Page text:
This dance is commonly associated with a fairly idiosyncratic tune that no two CDs seem to be able to agree on what it is called. Also, some people claim that it is actually from Germany. What gives?
This is what the deviser of the dance, Mr. James MacGregor-Brown, himself wrote via email (dating April 6, 2011):
And continuing (dating April 19, 2011):
And, continuing again (dating April 21, 2011):
Edwin Werner Netherlands
The tune in question appears on CD inlays both as »Hamish's Tune« and »The Remmerts of Herford« (often spelled »Remots«, among other varieties). Usually credited to Hamish Menzies, it bears an uncanny resemblance to a German song, Die Fischerin vom Bodensee (The Lake Constance Fisherwoman), which was written by Franz Winkler in 1947 and used in 1956 as part of the soundtrack of a (cheesy) eponymous film.
Hamish Menzies was a Scottish fiddle player and dance band leader; some of his recordings, including a version of The Dashing White Sergeant with the »Remmerts of Herford« tune as an alternative, have recently been re-issued on a compilation CD (»Scottish Sounds of Yesteryear, Volume 2«, from Beracah Music).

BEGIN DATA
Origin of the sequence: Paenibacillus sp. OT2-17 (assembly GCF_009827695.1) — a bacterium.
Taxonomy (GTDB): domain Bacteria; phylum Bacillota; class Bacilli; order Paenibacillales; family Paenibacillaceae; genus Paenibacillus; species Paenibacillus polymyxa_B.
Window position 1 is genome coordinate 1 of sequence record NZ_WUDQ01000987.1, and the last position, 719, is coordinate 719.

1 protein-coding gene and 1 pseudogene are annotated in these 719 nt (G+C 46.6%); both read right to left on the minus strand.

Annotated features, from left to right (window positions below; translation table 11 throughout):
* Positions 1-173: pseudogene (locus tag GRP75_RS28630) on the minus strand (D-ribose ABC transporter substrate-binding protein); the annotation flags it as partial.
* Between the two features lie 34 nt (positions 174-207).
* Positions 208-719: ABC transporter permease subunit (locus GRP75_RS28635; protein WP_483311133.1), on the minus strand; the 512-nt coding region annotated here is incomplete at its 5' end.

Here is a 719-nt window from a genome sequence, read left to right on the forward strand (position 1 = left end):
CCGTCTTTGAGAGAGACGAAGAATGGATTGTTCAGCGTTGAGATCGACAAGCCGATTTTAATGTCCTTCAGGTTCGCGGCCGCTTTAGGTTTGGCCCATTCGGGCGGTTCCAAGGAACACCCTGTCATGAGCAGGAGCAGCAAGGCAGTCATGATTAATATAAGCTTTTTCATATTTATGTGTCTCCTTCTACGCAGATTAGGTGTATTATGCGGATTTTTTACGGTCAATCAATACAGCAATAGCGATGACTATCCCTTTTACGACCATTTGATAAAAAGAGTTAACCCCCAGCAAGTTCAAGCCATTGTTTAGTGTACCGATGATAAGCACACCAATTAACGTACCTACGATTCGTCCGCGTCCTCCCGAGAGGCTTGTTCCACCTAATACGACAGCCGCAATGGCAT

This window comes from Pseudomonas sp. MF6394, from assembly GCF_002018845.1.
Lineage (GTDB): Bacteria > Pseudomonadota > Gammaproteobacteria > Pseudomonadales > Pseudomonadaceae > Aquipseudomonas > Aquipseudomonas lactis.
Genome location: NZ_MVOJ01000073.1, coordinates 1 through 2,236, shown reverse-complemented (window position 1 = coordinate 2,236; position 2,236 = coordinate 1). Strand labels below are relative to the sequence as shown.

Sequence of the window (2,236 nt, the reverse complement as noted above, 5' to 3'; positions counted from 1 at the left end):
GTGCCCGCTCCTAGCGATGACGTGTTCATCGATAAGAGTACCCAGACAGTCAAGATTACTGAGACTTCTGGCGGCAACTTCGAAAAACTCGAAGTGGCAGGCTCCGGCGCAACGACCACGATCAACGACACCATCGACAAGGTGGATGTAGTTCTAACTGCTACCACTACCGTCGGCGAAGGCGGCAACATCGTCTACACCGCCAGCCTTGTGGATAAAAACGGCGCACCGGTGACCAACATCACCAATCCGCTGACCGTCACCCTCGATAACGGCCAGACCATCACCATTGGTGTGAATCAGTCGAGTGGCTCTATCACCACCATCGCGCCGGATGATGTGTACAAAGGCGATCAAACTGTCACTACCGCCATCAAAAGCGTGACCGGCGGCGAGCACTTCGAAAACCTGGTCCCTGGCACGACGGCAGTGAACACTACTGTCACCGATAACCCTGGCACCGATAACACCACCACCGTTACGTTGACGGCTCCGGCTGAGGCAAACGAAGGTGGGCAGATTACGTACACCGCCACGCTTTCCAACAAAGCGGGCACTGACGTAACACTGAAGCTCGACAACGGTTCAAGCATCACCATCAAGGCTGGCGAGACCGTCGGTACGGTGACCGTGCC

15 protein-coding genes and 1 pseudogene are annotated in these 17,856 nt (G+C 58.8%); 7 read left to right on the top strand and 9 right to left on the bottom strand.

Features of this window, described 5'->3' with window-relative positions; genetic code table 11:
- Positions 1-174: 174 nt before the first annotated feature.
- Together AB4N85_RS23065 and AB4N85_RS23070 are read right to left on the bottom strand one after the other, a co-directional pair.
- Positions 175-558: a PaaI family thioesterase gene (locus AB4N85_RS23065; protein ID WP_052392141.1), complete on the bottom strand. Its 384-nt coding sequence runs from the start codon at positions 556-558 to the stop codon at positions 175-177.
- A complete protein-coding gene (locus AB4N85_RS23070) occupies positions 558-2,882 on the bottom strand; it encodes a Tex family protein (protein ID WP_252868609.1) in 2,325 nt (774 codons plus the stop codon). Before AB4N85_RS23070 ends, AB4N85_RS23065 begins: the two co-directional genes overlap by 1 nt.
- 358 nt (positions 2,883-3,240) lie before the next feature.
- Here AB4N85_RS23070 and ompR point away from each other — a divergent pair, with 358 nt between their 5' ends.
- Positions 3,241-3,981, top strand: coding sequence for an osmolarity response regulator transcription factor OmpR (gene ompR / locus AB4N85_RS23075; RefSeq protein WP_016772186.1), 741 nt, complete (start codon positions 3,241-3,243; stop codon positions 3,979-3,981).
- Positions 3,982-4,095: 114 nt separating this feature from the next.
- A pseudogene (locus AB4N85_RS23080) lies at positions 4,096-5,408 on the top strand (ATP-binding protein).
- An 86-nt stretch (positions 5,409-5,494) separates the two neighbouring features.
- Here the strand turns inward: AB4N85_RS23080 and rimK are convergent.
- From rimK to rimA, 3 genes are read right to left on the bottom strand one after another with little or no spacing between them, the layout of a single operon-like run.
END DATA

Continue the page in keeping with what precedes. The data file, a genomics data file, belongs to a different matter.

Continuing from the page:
Herford is a town in the German state of North Rhine-Westphalia. »Remmert« is a fairly plausible German family name, and indeed the Herford local telephone book includes 20 entries for people or businesses named »Remmert«. We have no information about the connection between any of those people and Hamish Menzies.
The alternative title »Hamish's Tune« is said to go back to Andrew Rankine, who when recording the dance on his album, »Barn Yard Party«, couldn't remember the original title, only the composer's name.
Thanks to Mike Briggs for doing most of the leg-work on this one.
answered 31 Oct '11, 19:12